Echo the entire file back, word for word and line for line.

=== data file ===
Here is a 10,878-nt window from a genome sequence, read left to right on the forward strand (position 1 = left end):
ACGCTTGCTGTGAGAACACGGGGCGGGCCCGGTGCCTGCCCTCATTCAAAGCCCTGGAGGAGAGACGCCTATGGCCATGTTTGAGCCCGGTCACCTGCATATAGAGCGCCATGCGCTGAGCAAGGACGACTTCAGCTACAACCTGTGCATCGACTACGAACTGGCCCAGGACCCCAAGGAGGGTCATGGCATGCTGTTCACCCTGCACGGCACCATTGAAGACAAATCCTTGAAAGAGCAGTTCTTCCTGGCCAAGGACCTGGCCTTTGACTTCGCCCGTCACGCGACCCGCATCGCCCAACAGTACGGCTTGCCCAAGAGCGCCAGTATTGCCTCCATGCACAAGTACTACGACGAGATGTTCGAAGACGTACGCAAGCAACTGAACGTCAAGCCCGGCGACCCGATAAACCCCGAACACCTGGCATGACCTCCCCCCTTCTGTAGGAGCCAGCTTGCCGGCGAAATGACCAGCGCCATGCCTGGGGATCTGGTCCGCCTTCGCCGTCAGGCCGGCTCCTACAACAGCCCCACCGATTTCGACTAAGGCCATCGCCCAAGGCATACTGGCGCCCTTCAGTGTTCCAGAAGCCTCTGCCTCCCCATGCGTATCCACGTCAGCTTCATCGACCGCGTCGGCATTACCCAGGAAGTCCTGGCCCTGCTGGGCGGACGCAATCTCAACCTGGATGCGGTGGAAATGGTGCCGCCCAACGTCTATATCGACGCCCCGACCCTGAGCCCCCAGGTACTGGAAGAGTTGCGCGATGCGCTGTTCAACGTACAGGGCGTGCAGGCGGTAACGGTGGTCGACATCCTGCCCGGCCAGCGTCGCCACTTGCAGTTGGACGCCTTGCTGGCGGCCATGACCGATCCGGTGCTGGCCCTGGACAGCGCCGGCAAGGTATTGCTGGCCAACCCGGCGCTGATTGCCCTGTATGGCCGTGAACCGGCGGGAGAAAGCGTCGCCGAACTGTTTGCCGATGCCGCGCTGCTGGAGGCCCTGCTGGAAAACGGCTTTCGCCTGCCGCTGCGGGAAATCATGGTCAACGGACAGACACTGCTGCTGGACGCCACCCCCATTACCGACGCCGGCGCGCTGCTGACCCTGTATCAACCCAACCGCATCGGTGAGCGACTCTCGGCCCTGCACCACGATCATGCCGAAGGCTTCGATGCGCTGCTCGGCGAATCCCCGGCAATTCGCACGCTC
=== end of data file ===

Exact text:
Here is a 10,878-nt window from a genome sequence, read left to right on the forward strand (position 1 = left end):
ACGCTTGCTGTGAGAACACGGGGCGGGCCCGGTGCCTGCCCTCATTCAAAGCCCTGGAGGAGAGACGCCTATGGCCATGTTTGAGCCCGGTCACCTGCATATAGAGCGCCATGCGCTGAGCAAGGACGACTTCAGCTACAACCTGTGCATCGACTACGAACTGGCCCAGGACCCCAAGGAGGGTCATGGCATGCTGTTCACCCTGCACGGCACCATTGAAGACAAATCCTTGAAAGAGCAGTTCTTCCTGGCCAAGGACCTGGCCTTTGACTTCGCCCGTCACGCGACCCGCATCGCCCAACAGTACGGCTTGCCCAAGAGCGCCAGTATTGCCTCCATGCACAAGTACTACGACGAGATGTTCGAAGACGTACGCAAGCAACTGAACGTCAAGCCCGGCGACCCGATAAACCCCGAACACCTGGCATGACCTCCCCCCTTCTGTAGGAGCCAGCTTGCCGGCGAAATGACCAGCGCCATGCCTGGGGATCTGGTCCGCCTTCGCCGTCAGGCCGGCTCCTACAACAGCCCCACCGATTTCGACTAAGGCCATCGCCCAAGGCATACTGGCGCCCTTCAGTGTTCCAGAAGCCTCTGCCTCCCCATGCGTATCCACGTCAGCTTCATCGACCGCGTCGGCATTACCCAGGAAGTCCTGGCCCTGCTGGGCGGACGCAATCTCAACCTGGATGCGGTGGAAATGGTGCCGCCCAACGTCTATATCGACGCCCCGACCCTGAGCCCCCAGGTACTGGAAGAGTTGCGCGATGCGCTGTTCAACGTACAGGGCGTGCAGGCGGTAACGGTGGTCGACATCCTGCCCGGCCAGCGTCGCCACTTGCAGTTGGACGCCTTGCTGGCGGCCATGACCGATCCGGTGCTGGCCCTGGACAGCGCCGGCAAGGTATTGCTGGCCAACCCGGCGCTGATTGCCCTGTATGGCCGTGAACCGGCGGGAGAAAGCGTCGCCGAACTGTTTGCCGATGCCGCGCTGCTGGAGGCCCTGCTGGAAAACGGCTTTCGCCTGCCGCTGCGGGAAATCATGGTCAACGGACAGACACTGCTGCTGGACGCCACCCCCATTACCGACGCCGGCGCGCTGCTGACCCTGTATCAACCCAACCGCATCGGTGAGCGACTCTCGGCCCTGCACCACGATCATGCCGAAGGCTTCGATGCGCTGCTCGGCGAATCCCCGGCAATTCGCACGCTC